How Hearing Loss Tied to Heart Disease?
Cardiovascular diseases, including heart disease and stroke, cause 17.3 million deaths each year. A growing body of research shows that Hearing Loss Tied to Heart Disease and may provide an “early warning system.”
Studies have shown that a healthy cardiovascular system — a person’s heart, arteries and veins — has a positive effect on hearing. Conversely, inadequate blood flow and trauma to the blood vessels of the inner ear can contribute to hearing loss. David R. Friedland, MD, PhD, Professor and Vice-Chair of Otolaryngology and Communication Sciences at the Medical College of Wisconsin in Milwaukee, has been studying the relationship between cardiovascular and hearing health for years.
The inner ear is so sensitive to blood flow that it is possible that abnormalities in the cardiovascular system could be noted here earlier than in other, less sensitive parts of the body.
Dr. Friedland and fellow researchers found that audiogram patterns correlate strongly with cerebrovascular and peripheral arterial disease and may represent a screening test for those at risk. They concluded that patients with low-frequency hearing loss should be regarded as at risk for cardiovascular events and appropriate referrals should be considered.
Experts like Charles E. Bishop, AuD, Assistant Professor, University of Mississippi Medical Center’s Department of Otolaryngology and Communicative Sciences, find the evidence showing a link between cardiovascular and hearing health so compelling that they say the ear may be a window to the heart.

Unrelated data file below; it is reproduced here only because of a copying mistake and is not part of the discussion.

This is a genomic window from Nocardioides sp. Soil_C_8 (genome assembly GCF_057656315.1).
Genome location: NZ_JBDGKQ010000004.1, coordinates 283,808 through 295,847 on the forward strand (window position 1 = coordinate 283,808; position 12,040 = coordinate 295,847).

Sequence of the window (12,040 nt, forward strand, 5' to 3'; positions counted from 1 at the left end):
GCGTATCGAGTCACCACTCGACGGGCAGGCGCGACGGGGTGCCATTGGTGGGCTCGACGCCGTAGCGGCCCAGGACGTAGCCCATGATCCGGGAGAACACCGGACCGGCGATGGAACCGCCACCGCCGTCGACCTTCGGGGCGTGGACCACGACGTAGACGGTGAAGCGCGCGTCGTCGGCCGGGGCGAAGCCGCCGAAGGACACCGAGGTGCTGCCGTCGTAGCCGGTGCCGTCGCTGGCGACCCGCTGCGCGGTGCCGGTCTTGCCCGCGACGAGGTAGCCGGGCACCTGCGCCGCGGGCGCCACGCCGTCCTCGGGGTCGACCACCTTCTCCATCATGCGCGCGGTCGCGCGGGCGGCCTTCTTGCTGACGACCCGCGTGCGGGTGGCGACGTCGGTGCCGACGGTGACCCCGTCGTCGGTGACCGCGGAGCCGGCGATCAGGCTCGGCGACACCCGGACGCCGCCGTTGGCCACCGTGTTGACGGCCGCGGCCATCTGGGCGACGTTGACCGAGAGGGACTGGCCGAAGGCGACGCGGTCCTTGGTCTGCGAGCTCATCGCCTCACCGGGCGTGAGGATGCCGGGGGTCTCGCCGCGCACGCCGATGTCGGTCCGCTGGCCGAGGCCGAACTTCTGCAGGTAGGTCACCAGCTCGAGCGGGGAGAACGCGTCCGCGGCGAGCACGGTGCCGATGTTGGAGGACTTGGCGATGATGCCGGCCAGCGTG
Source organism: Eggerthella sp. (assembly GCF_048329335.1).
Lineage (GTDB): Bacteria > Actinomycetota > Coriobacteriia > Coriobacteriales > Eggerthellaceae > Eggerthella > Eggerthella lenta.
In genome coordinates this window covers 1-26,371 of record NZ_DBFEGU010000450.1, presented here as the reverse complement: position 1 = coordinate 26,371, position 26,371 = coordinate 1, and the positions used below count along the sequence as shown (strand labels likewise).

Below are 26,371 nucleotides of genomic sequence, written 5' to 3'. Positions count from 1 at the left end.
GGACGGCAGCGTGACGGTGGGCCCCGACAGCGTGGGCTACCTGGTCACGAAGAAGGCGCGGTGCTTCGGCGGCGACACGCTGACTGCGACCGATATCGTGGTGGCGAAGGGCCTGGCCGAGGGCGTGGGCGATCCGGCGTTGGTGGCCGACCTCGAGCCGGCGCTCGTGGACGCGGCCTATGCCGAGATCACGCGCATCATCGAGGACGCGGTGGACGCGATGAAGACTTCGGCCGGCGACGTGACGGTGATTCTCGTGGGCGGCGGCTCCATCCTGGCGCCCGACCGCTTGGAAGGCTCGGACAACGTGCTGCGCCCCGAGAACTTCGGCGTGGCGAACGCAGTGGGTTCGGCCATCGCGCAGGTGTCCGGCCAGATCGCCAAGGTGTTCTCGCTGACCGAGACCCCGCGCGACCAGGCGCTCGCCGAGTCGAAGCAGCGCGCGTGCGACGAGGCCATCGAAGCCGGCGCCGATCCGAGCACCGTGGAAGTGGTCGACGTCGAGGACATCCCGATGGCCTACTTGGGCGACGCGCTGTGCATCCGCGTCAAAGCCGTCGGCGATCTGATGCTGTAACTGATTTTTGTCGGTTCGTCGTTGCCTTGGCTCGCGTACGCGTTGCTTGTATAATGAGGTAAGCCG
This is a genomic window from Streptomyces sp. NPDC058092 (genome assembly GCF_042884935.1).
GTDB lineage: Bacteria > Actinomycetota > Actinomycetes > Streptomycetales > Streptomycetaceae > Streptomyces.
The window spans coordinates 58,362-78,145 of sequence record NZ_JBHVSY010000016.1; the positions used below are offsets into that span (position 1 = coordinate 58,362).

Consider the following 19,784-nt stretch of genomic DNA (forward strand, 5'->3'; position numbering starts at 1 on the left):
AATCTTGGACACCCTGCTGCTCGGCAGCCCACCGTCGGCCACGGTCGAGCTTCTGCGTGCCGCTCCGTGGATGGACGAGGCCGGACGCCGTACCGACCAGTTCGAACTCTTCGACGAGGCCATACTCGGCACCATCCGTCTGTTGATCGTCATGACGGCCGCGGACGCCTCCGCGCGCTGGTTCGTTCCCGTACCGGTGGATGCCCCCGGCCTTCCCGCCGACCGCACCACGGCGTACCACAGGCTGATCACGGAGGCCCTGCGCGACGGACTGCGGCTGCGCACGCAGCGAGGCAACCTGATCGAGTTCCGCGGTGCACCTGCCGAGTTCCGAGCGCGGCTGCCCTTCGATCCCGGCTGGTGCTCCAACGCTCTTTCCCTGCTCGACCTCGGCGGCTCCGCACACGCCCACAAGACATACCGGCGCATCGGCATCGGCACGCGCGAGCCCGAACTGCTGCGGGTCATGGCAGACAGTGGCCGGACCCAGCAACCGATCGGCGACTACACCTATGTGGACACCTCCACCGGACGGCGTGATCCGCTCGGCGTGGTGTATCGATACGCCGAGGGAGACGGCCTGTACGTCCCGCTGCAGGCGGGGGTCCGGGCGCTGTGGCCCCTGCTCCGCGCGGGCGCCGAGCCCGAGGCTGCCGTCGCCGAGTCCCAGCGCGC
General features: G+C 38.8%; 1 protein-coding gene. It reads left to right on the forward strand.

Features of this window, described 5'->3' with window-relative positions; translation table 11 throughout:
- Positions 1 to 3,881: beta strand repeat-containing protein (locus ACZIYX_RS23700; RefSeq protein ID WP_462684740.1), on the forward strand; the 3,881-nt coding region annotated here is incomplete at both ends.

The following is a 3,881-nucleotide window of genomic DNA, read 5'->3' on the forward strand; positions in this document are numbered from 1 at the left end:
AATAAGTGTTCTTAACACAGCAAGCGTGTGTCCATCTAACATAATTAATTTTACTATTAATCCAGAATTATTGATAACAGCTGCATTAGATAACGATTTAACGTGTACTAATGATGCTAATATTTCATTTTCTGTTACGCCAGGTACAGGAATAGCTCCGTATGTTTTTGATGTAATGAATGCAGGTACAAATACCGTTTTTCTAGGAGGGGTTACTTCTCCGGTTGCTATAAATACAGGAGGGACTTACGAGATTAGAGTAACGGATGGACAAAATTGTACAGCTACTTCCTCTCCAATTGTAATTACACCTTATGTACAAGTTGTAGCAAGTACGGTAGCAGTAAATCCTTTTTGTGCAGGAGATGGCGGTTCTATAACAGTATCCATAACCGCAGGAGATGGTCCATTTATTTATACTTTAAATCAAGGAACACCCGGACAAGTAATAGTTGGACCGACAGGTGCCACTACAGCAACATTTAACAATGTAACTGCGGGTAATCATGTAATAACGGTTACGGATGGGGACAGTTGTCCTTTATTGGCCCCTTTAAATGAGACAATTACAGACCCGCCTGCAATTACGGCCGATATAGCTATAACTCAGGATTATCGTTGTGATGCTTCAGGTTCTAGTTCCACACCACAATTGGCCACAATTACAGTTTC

There is simply too much evidence that hearing loss is related to cardiovascular disease and other health conditions, says Bishop. It’s time we maximized the information we have in order to benefit the individual’s overall well-being.
Because the jury is still out on exactly why there is a connection and which comes first, it behooves those age 40 and older to get their hearing tested as a routine part of their medical care. In addition to cardiovascular health, research has associated hearing loss with numerous other physical, mental and emotional health conditions. As a result, those who address their hearing loss often experience better quality of life.
Source: Better Hearing Institute (BHI)